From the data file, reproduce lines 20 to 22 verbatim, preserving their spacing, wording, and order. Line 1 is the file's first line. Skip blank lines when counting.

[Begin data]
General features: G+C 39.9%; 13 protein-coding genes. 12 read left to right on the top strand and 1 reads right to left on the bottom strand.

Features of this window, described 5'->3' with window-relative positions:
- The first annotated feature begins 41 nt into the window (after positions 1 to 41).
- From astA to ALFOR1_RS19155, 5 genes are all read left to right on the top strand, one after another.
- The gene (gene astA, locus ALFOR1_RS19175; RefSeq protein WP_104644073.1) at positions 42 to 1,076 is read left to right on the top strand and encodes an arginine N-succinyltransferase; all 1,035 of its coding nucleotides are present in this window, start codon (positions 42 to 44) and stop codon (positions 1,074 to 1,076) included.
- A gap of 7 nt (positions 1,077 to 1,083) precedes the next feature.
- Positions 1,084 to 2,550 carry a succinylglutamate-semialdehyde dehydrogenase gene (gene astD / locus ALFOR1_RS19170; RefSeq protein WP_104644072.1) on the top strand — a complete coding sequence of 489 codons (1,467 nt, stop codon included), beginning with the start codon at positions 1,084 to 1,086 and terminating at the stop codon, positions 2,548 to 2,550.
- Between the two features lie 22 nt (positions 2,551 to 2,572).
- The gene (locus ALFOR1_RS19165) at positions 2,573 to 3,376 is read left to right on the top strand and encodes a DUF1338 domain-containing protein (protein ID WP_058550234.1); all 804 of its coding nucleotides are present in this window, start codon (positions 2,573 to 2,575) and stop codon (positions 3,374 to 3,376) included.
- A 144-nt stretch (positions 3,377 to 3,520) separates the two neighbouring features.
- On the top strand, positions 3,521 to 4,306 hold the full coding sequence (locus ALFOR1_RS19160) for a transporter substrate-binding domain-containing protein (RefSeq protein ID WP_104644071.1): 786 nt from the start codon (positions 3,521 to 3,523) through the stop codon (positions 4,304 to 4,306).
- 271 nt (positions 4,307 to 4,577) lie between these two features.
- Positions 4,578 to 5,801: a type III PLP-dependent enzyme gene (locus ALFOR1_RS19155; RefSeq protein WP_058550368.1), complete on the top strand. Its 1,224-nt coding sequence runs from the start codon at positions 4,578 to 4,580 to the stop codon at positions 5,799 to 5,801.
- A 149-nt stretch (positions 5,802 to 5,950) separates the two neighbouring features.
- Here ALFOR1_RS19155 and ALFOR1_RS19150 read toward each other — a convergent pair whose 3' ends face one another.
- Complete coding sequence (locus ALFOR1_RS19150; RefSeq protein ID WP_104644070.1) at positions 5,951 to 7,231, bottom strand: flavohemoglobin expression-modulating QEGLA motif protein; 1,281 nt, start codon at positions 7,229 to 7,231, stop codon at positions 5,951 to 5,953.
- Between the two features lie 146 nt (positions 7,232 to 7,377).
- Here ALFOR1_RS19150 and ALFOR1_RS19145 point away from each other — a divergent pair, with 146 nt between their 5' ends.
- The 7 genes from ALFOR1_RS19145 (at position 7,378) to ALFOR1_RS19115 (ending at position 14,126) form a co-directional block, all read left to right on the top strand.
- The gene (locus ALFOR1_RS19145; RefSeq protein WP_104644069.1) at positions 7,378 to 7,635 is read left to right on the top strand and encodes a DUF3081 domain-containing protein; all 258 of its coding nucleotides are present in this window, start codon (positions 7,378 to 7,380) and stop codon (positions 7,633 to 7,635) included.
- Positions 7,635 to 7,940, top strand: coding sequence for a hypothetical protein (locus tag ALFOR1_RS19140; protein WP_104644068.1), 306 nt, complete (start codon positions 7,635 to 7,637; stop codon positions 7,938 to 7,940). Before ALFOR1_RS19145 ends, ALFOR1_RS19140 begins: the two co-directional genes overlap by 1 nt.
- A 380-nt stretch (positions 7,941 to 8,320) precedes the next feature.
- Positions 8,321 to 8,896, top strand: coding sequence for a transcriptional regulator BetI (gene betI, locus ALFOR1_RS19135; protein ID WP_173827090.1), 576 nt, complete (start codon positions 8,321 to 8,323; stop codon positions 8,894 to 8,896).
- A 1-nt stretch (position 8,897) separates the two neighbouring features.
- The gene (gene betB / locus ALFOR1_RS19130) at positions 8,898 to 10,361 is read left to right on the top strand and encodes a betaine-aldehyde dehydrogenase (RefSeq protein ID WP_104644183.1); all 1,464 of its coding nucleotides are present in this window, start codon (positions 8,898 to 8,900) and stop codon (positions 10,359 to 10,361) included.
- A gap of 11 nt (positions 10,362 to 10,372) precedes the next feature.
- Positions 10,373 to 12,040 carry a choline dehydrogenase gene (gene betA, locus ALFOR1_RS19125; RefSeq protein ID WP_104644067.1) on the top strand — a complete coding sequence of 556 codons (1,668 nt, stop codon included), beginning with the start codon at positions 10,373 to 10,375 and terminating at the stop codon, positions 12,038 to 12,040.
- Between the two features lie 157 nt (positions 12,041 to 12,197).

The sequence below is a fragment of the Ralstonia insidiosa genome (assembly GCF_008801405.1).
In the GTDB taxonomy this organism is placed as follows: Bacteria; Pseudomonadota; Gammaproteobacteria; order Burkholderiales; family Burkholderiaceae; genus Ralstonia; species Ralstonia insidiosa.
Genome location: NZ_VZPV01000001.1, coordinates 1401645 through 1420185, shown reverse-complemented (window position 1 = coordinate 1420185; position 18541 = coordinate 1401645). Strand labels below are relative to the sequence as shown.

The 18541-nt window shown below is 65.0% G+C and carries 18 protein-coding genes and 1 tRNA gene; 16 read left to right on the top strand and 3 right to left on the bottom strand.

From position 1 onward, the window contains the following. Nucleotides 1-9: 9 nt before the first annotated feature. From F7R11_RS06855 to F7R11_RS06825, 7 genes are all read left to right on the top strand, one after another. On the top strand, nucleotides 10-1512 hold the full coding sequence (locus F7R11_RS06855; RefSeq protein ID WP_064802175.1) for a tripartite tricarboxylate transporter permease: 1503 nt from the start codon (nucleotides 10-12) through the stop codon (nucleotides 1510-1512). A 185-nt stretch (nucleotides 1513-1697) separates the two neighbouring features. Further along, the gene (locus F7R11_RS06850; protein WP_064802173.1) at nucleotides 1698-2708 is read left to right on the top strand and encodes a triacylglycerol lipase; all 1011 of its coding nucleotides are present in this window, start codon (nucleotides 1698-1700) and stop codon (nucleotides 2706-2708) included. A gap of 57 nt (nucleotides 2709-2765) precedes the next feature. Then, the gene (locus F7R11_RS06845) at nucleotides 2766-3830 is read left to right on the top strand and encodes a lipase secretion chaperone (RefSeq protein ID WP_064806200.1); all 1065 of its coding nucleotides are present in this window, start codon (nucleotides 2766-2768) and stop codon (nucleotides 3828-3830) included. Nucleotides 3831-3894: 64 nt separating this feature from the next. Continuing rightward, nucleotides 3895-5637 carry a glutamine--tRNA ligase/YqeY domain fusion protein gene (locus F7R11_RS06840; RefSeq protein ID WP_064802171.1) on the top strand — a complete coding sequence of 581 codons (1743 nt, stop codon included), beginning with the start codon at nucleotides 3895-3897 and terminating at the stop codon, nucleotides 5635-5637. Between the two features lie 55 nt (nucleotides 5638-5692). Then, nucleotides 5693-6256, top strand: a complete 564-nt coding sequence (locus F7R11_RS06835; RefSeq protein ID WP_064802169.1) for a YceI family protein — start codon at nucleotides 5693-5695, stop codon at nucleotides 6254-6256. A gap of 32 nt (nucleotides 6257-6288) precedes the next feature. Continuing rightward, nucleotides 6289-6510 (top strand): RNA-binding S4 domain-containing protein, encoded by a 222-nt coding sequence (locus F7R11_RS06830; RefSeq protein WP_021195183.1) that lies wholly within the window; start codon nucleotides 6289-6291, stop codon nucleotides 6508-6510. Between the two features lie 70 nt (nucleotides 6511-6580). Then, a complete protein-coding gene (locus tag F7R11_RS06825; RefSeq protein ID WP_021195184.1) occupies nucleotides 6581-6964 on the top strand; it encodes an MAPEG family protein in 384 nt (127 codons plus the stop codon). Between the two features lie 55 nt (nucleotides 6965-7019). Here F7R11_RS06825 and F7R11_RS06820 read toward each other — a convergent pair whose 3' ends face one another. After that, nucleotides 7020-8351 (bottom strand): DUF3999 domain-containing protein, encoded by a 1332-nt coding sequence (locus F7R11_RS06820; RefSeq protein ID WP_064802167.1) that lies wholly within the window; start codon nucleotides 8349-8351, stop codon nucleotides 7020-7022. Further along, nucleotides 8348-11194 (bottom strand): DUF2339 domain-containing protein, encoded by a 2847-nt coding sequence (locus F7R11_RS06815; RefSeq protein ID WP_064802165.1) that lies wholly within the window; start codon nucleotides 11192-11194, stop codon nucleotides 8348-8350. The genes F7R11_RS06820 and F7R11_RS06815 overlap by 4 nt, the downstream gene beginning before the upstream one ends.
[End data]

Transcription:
- The gene (locus ALFOR1_RS19145; RefSeq protein WP_104644069.1) at positions 7,378 to 7,635 is read left to right on the top strand and encodes a DUF3081 domain-containing protein; all 258 of its coding nucleotides are present in this window, start codon (positions 7,378 to 7,380) and stop codon (positions 7,633 to 7,635) included.
- Positions 7,635 to 7,940, top strand: coding sequence for a hypothetical protein (locus tag ALFOR1_RS19140; protein WP_104644068.1), 306 nt, complete (start codon positions 7,635 to 7,637; stop codon positions 7,938 to 7,940). Before ALFOR1_RS19145 ends, ALFOR1_RS19140 begins: the two co-directional genes overlap by 1 nt.
- A 380-nt stretch (positions 7,941 to 8,320) precedes the next feature.